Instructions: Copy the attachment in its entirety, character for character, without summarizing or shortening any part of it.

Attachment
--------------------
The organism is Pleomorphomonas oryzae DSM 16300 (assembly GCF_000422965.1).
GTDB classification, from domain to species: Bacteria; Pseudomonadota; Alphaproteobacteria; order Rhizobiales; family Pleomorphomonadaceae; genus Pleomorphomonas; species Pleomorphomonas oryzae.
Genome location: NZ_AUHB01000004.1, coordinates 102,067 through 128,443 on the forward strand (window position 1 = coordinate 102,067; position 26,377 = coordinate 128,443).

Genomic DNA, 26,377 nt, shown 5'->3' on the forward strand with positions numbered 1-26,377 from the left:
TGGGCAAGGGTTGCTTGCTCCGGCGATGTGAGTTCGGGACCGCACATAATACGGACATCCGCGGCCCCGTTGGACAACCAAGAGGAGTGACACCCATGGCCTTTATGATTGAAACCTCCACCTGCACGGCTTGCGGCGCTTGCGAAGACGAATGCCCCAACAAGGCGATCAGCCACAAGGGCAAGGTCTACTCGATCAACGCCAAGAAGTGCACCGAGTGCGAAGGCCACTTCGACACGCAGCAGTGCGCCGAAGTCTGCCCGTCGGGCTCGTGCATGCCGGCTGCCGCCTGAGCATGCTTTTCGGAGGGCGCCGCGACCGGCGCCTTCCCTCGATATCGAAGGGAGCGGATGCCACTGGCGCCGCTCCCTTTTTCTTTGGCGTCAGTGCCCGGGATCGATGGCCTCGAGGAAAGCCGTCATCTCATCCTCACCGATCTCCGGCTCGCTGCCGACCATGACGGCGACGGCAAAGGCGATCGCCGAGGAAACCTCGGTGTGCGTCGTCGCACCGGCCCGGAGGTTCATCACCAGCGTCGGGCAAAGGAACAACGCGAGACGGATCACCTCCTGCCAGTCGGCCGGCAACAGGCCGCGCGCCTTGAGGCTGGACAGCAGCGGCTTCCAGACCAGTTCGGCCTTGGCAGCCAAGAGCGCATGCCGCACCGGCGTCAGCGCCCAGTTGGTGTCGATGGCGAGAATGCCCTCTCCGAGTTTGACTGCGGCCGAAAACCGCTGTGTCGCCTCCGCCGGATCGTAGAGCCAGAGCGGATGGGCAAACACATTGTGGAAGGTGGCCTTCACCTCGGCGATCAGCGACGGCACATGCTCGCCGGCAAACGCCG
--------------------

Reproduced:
The organism is Pleomorphomonas oryzae DSM 16300 (assembly GCF_000422965.1).
GTDB classification, from domain to species: Bacteria; Pseudomonadota; Alphaproteobacteria; order Rhizobiales; family Pleomorphomonadaceae; genus Pleomorphomonas; species Pleomorphomonas oryzae.
Genome location: NZ_AUHB01000004.1, coordinates 102,067 through 128,443 on the forward strand (window position 1 = coordinate 102,067; position 26,377 = coordinate 128,443).

Genomic DNA, 26,377 nt, shown 5'->3' on the forward strand with positions numbered 1-26,377 from the left:
TGGGCAAGGGTTGCTTGCTCCGGCGATGTGAGTTCGGGACCGCACATAATACGGACATCCGCGGCCCCGTTGGACAACCAAGAGGAGTGACACCCATGGCCTTTATGATTGAAACCTCCACCTGCACGGCTTGCGGCGCTTGCGAAGACGAATGCCCCAACAAGGCGATCAGCCACAAGGGCAAGGTCTACTCGATCAACGCCAAGAAGTGCACCGAGTGCGAAGGCCACTTCGACACGCAGCAGTGCGCCGAAGTCTGCCCGTCGGGCTCGTGCATGCCGGCTGCCGCCTGAGCATGCTTTTCGGAGGGCGCCGCGACCGGCGCCTTCCCTCGATATCGAAGGGAGCGGATGCCACTGGCGCCGCTCCCTTTTTCTTTGGCGTCAGTGCCCGGGATCGATGGCCTCGAGGAAAGCCGTCATCTCATCCTCACCGATCTCCGGCTCGCTGCCGACCATGACGGCGACGGCAAAGGCGATCGCCGAGGAAACCTCGGTGTGCGTCGTCGCACCGGCCCGGAGGTTCATCACCAGCGTCGGGCAAAGGAACAACGCGAGACGGATCACCTCCTGCCAGTCGGCCGGCAACAGGCCGCGCGCCTTGAGGCTGGACAGCAGCGGCTTCCAGACCAGTTCGGCCTTGGCAGCCAAGAGCGCATGCCGCACCGGCGTCAGCGCCCAGTTGGTGTCGATGGCGAGAATGCCCTCTCCGAGTTTGACTGCGGCCGAAAACCGCTGTGTCGCCTCCGCCGGATCGTAGAGCCAGAGCGGATGGGCAAACACATTGTGGAAGGTGGCCTTCACCTCGGCGATCAGCGACGGCACATGCTCGCCGGCAAACGCCG